John Smith, Managing Director CXC Global America’s – “It also causes more work, because not only will the contractor complain but SOW’s have to be revised, with new quotes, creating extra work not only for CXC, but for the partner and the end client as well. The other important factor here is that when we set a rate with the contractor, we set the rate that the client gives us in USD. We set the rate in the publicly viewed rate the date the contractor signs. This way both the contractor, end client and CXC can agree this was the exchange rate from USD to that local currency on that date. We do that for a couple of reasons; 1. The currencies move every day. 2. Contractors around the world get paid on average once a month, not weekly or every other week. If we wait until the contractor starts, rather than the date the contract was signed, with onboarding and background checks etc, this can add further time, at which point things may have changed. We lock in the best rate at the publically viewable rate for both the client, contractor and CXC, at the date that the contract was set.”
The above gives insight into how it works for the contractor and how we’re helping the contractor. With the world now talking about total talent engagement, the CXC way keeps the contractors happy. Contractors are receiving a fixed amount monthly, not subject to fluctuation and not subject to fees, so that the contractor can properly budget and can understand what they’re going to earn for the lifetime of the project. Expectations are managed from the start.
We spoke with Amanda Greenfield, CFO CXC Global America’s about how CXC simplifies the process for our clients by invoicing them only in USD and paying the contractor in the local currency, when paying around the world and how what we do saves time and energy inside accounting depts.
“To start the lifecycle, when a company engages with CXC and signs a contract, they’re also signing a fixed contract which allows (especially if you’re using a procurement system), their PO to be set at a fixed rate, enabling them to work with their procurement, as opposed to if they’re going with a foreign currency which creates a lot of work arounds to create a PO in a foreign currency. (A lot of accounting systems don’t work well with foreign currency procurement). Therefore, they’re able to setup their PO and budget in USD, at least for a quarter, if not for the lifetime of the project, depending on what kind of a fixed rate they’re looking to set with CXC. Currency rates can be fixed for longer periods if required. CXC also, not only from AP and Procurement side, but from an invoicing perspective, they’re dealing with their home currency and not having to setup multi-currency accounts, or have to engage with a foreign exchange service, which will help them to buy and send foreign currencies. They do decide to go with multi-currency payments and setting up bank accounts in other countries, they also have to deal with other languages. Dealing with CXC means they don’t have to do that. Balances in a foreign currency don’t have to be kept and then revalued further down the track. No foreign exchange gains or losses that can create fluctuations in accounting or budgeting. Our clients only have to send currency within the US, therefore no tax liabilities in other countries, or international audits. Setting up a foreign currency account in the US is no easy task. Owners of the business have to sign up, provide personal declarations etc. In some cases, you might be required to travel to the foreign country in order to complete the steps for setting up a foreign bank account. CXC = ease of use.”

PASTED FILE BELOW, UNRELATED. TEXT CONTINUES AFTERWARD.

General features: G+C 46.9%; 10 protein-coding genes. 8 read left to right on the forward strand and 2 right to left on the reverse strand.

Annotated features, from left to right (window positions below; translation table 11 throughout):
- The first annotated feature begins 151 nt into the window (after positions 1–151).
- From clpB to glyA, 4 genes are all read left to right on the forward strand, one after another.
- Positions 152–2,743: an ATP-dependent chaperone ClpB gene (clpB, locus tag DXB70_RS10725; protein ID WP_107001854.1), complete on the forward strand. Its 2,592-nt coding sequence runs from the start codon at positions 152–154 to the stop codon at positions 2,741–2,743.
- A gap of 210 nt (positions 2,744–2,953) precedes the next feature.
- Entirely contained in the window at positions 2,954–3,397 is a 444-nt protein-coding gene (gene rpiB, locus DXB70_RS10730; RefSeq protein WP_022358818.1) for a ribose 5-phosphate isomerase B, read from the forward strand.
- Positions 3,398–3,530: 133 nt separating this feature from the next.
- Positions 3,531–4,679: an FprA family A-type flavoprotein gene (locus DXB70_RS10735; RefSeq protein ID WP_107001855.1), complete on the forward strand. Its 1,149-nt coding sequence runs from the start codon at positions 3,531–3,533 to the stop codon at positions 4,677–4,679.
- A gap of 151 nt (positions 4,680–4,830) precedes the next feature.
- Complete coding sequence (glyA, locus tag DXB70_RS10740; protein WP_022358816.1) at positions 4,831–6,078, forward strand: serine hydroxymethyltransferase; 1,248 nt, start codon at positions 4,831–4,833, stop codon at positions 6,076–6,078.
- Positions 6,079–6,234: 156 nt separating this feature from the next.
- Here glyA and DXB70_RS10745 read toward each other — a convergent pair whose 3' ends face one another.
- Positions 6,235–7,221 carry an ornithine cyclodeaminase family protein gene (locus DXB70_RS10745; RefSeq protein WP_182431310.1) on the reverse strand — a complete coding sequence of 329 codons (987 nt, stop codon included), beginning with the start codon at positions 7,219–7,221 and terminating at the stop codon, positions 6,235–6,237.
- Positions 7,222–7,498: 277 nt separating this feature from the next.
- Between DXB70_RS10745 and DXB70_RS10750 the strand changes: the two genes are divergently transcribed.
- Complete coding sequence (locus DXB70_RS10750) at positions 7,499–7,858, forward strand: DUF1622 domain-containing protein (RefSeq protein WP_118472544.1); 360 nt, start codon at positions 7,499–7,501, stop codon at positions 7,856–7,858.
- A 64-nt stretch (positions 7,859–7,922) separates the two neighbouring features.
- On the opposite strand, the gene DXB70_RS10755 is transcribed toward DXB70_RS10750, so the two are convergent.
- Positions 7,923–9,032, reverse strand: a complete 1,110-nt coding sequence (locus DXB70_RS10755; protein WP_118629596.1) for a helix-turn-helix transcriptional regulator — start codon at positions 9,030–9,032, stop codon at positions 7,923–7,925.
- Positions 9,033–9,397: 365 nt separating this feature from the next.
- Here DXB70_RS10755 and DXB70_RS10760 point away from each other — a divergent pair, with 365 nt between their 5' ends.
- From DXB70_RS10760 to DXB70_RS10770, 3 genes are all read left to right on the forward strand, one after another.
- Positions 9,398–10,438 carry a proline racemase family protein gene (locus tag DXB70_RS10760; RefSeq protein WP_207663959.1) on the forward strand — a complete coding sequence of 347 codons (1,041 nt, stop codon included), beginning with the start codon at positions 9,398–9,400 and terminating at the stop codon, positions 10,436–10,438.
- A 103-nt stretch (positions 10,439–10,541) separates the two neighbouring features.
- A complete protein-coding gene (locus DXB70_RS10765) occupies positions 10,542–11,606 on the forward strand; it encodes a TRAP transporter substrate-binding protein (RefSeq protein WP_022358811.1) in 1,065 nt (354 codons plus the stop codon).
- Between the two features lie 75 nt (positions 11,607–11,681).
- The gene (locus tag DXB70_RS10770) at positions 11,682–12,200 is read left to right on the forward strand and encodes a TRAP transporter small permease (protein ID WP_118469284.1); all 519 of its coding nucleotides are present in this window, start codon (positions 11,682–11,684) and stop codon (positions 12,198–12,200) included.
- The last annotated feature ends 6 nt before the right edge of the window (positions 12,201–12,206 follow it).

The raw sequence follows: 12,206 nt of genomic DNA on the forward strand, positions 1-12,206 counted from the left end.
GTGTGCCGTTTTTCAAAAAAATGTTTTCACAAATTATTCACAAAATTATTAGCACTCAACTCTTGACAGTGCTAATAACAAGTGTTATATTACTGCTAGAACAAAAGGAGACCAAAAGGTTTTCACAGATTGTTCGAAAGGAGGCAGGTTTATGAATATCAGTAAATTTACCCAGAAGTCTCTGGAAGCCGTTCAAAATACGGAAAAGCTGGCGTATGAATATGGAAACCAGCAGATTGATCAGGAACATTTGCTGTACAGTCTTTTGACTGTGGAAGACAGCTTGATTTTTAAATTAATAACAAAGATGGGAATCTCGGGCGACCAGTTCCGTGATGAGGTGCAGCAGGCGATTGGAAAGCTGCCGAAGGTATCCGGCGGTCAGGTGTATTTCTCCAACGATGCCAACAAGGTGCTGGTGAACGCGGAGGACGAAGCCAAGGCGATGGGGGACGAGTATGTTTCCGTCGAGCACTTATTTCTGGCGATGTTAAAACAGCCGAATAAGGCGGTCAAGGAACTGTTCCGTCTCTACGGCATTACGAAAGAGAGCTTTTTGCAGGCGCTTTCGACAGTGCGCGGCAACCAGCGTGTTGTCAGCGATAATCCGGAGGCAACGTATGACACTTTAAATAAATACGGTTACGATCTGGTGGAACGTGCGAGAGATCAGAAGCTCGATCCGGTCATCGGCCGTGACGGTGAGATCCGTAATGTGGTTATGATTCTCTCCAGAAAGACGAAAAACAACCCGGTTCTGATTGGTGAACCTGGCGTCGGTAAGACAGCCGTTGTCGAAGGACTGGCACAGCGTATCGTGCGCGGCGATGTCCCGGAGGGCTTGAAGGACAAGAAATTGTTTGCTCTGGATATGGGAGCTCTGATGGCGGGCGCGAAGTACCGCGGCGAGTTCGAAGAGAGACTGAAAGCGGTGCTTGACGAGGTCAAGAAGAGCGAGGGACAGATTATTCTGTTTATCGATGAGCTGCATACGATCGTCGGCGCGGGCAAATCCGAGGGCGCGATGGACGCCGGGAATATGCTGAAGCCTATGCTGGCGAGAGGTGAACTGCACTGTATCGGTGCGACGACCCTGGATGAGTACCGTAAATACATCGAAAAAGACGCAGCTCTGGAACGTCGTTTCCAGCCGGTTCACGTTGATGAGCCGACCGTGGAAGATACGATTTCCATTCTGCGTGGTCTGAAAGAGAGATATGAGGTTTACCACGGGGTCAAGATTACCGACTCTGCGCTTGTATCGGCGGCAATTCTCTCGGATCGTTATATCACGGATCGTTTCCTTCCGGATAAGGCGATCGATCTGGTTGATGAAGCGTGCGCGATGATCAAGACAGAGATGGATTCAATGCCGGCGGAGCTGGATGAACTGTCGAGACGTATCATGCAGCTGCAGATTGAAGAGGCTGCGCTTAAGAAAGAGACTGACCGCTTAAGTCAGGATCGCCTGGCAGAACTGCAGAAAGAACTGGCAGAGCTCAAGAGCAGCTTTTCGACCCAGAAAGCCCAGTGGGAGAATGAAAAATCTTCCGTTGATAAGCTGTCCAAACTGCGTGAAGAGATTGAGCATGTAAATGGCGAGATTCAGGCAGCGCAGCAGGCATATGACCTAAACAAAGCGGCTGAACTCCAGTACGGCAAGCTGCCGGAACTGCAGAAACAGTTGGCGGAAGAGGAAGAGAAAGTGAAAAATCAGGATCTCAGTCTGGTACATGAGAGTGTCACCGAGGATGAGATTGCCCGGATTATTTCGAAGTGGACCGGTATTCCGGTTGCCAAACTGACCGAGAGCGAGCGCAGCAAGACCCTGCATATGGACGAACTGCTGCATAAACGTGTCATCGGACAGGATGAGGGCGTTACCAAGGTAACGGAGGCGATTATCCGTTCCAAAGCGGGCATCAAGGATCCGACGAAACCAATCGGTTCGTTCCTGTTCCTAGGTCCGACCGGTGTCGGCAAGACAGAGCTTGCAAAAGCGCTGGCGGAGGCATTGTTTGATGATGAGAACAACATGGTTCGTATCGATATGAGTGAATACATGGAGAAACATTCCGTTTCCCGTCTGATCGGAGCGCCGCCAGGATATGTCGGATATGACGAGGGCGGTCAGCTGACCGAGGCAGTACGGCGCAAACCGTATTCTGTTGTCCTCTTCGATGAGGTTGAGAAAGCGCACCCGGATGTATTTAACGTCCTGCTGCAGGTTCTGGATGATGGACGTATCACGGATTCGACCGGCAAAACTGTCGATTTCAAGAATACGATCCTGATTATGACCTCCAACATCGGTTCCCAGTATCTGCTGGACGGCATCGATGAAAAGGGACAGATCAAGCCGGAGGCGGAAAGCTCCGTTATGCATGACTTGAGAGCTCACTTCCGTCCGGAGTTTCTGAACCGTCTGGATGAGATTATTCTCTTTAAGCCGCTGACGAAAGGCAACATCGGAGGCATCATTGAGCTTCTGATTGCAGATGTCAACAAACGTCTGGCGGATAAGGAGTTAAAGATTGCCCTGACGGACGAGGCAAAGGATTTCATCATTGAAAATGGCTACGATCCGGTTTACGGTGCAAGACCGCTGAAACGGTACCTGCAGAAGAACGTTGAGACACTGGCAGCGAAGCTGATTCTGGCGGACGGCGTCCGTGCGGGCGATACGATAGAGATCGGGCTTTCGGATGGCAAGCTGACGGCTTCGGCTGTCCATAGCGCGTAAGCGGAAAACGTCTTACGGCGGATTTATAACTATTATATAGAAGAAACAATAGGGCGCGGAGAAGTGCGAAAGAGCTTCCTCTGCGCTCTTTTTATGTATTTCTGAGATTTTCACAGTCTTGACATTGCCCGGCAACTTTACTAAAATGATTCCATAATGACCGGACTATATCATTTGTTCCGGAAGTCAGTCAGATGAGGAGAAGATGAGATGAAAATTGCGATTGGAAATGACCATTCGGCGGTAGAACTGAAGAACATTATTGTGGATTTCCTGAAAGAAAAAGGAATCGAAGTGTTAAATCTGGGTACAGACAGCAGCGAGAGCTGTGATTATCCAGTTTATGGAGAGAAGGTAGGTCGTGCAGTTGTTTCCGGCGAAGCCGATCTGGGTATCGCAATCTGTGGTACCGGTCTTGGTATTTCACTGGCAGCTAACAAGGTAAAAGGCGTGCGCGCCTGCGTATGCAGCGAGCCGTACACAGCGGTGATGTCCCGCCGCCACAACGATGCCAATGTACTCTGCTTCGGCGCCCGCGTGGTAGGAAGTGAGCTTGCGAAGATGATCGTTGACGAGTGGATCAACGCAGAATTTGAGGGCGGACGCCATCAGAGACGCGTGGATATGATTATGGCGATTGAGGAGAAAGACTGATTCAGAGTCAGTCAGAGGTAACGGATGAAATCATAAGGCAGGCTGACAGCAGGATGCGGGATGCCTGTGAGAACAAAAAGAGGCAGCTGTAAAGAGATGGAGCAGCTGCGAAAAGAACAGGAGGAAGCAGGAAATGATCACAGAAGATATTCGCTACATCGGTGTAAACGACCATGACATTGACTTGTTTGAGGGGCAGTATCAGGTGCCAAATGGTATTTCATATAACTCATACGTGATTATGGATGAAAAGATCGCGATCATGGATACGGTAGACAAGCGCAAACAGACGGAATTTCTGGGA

Most procurement departments require PO’s for a fixed amount, for a fixed amount of time, however you can’t fix a PO in foreign currencies due to fluctuations in rates. With CXC everything is written into the contract or SOW in USD and in a single currency identifying that the contractor is being paid in the local currency, but the invoices are occurring in USD. CXC can set the exchange rate for as short as a quarter or as long as one year, depending on the duration of the project or how long the partner wants to lock the rate in for.
As HR looks for engagement, procurement wants fixed costs, accounting wants simplified processes. By paying through CXC, we provide ongoing accounting simplification, fixed costs and contractor satisfaction.
Everything is written into the contract or SOW in USD and in a single currency identifying that the contractor is being paid in the local currency, but the invoices are occurring in USD. CXC can set the exchange rate for as short as a quarter or as long as one year, depending on the duration of the project or how long the partner wants to lock the rate in for.
Why it’s important for contractor longevity and matching a company’s total talent engagement perspective. As HR looks for engagement, procurement wants fixed costs, accounting wants simplified processes. By paying through CXC – you get ongoing accounting simplification, fixed costs and contractor satisfaction.